The interesting feat about the Seattle Sounders’ MLS Cup triumph involved Brian Schmetzer’s men failing to record a solitary shot on target. The result didn’t justify TFC’s territorial superiority, but the Sounders remained resolute out of possession, containing the Reds’ main attacking threats.
This wasn’t a memorable cup final and fairly scrappy at times, which in truth, benefitted Schmetzer’s men who aimed to disrupt arguably the best attack in the league. 18 post-season goals prior to the final highlighted TFC’s strength around the box, but Seattle had only conceded three goals in that same span – this was a great advert of attack vs. defence. Yet, following an impressive defensive display at Portland, and TFC’s difficulty scoring from open play against the Montreal Impact, Schmetzer’s decision to base the attack solely on the counter was logical.
Seattle’s 4-2-3-1 features an additional central midfielder ahead of Cristian Roldan and Osvaldo Alonso to free Nicolas Lodeiro of his defensive duties in certain phases of the game. If Lodeiro was caught out of position centrally, one of the spare midfielders would press Justin Morrow. But the main intent of the Sounders approach was to clog space in central areas.
Where Seattle retreated into their half in a variation of a 4-5-1, Nelson Valdez worked hard to limit Michael Bradley’s threat from deep. Therefore, TFC’s best moments were quick direct moves between Jozy Altidore and Sebastian Giovinco. Within the opening minute, Altidore flashed a shot wide of the Sounders goal via Bradley’s deep free-kick, whereas the Reds’ best chance stemmed through quick combination passes between the strike duo and an advancing Jonathan Osorio.
Schmetzer’s reactive approach meant the full-backs rarely ventured forward, and it was interesting that Vanney didn’t encourage his attacking players into wide areas to create overloads considering protection was scarce. Essentially, the key to Seattle’s successful approach was the standout performances from centre-back duo Chad Marshall and Roman Torres.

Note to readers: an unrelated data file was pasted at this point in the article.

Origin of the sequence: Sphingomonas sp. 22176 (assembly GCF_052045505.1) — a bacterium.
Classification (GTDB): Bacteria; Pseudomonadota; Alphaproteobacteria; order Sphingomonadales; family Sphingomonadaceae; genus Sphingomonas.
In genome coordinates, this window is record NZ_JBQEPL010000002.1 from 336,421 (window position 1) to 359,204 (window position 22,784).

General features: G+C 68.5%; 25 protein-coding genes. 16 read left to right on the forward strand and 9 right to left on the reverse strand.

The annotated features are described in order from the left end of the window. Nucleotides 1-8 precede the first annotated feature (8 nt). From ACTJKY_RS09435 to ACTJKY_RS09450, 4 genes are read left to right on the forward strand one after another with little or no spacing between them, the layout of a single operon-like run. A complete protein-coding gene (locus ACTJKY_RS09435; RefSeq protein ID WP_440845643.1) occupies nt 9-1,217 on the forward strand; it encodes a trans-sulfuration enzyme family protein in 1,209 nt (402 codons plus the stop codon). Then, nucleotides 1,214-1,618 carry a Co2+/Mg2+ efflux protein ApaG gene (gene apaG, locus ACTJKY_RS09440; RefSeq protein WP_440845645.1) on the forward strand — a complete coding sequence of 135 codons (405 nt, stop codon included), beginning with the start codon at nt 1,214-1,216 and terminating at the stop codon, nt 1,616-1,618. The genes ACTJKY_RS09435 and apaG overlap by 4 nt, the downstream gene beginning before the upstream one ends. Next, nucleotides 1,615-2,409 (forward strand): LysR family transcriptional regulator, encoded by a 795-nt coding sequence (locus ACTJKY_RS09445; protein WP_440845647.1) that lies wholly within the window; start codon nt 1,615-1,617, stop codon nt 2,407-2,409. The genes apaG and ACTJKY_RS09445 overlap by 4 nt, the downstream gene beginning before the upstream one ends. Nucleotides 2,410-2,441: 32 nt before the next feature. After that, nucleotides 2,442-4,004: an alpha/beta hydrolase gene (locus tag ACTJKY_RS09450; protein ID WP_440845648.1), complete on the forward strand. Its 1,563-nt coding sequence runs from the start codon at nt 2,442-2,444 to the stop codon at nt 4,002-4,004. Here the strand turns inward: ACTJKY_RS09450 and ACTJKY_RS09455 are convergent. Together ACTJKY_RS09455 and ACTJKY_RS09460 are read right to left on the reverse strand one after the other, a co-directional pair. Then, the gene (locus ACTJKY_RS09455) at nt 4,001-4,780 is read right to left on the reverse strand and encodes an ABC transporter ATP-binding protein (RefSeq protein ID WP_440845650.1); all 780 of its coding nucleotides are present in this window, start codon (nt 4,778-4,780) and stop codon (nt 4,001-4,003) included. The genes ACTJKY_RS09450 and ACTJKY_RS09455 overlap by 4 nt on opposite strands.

With help from Alonso, Giovinco was constantly harried and forced into mistakes by the Seattle centre-backs. Altidore, on the other hand, posed issues when he dropped into midfield to receive the ball and run at defenders, but for the most part, the Sounders back-line coped with the American internationals physicality around the box.
Meanwhile, though the away side failed to record a shot on target throughout, the reliance on the attacking trio presented nervy moments for the TFC back-line. Valdez was the key man dropping off into midfield to play Jordan Morris and Friberg into the box, but both moves were dealt with by the TFC defence. Valdez’s selfless play was pivotal to the rare moments Seattle offered a goal threat in normal time, and his early departure forced Schmetzer to rejig his attacking approach.
But the decisive element of the match witnessed both sides struggle to impose their dominance for extensive spells in the attacking third, which is equally associated with standout performances from Bradley and Alonso’s destructive role ahead of the back-four. Likewise, there were clear tasks from the opposing managers to negate the hold midfielders threat from deep. No player recorded more tackles than Bradley and Alonso (6), and the latter’s four successful take-on’s from midfield was a game high.
While Valdez monitored Bradley, Jonathan Osorio quickly closed down Alonso when the Sounders midfielder received possession. Osorio nicked the ball off Alonso around the Sounders penalty box and immediately played Giovinco into the box, but the Italian oddly squandered his effort. As the match wore on both men received more time on the ball to start passing moves, but preventing Lodeiro and Giovinco from creating chances led to an uneventful final.
Neither manager made significant tactical alterations in the second half, and replaced the tired midfield starters with role players possessing similar traits. Morris’s pace behind the defence helped Schmetzer’s men alleviate lengthy spells of possession following Valdez’s departure, but the rookie lacked the required support to fluster the TFC defence.
Meanwhile, Vanney also turned towards pace upfront when Giovinco was unable to continue. Ricketts easily utilized speed to evade weary Seattle challenges and also created the best chance in extra-time that forced Sounders keeper Stefan Frei into an incredible save to deny Altidore.
Seattle weren’t convincing from an attacking sense, but they offered a definitive attacking-minded approach in transition that was stifled due to TFC’s spare numbers at the back. But the performance vividly illustrated Seattle’s commitment and defensive discipline in tricky away games throughout the post-season.
Overall, the result does put TFC’s 3-5-2 under the spotlight for potential criticism. Although Seattle deserves credit for their work-rate out of possession, TFC once again failed to score from open play against a midfield devoting their time to congest central space ahead of the box. Certainly fine margins separate goals from near misses, but Giovinco and Altidore’s quiet final’s outing reiterates the notion that defence wins’ championships.